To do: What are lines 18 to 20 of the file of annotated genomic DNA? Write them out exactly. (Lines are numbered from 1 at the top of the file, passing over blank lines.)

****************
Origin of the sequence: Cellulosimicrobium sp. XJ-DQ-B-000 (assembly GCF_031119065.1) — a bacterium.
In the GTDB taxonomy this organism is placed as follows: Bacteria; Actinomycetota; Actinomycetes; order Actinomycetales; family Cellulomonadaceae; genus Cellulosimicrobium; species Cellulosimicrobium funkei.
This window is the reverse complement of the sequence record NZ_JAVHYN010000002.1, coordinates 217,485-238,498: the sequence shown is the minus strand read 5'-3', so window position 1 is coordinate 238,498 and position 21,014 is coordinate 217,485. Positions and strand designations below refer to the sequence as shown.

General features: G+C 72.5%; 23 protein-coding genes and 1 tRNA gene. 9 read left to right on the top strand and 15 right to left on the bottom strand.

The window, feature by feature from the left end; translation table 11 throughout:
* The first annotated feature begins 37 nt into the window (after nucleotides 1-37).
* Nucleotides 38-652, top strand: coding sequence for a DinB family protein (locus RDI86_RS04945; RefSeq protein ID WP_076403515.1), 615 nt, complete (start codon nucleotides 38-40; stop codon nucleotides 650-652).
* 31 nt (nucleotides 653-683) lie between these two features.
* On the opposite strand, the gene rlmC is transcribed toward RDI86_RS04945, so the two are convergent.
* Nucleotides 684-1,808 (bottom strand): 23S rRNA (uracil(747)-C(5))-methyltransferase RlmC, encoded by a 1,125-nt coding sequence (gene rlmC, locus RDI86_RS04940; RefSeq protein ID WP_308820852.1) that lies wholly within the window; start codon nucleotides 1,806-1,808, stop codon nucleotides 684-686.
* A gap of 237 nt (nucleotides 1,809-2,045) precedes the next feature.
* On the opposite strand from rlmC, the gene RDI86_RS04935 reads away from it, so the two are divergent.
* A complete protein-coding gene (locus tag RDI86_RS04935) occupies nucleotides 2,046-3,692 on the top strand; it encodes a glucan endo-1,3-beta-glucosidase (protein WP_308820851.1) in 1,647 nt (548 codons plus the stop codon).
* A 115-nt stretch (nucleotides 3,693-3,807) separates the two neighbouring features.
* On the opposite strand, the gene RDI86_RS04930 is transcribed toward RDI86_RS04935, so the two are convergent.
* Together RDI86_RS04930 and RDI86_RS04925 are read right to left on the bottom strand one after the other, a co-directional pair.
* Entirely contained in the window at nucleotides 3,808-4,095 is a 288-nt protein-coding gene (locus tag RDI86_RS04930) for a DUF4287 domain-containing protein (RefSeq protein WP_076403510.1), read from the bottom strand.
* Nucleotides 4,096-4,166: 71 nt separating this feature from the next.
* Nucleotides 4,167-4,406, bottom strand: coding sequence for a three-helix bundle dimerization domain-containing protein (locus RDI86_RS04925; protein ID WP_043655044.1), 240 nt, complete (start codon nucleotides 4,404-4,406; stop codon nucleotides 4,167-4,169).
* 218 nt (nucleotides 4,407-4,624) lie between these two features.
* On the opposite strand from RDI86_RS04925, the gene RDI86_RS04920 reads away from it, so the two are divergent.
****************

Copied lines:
* Nucleotides 4,096-4,166: 71 nt separating this feature from the next.
* Nucleotides 4,167-4,406, bottom strand: coding sequence for a three-helix bundle dimerization domain-containing protein (locus RDI86_RS04925; protein ID WP_043655044.1), 240 nt, complete (start codon nucleotides 4,404-4,406; stop codon nucleotides 4,167-4,169).
* 218 nt (nucleotides 4,407-4,624) lie between these two features.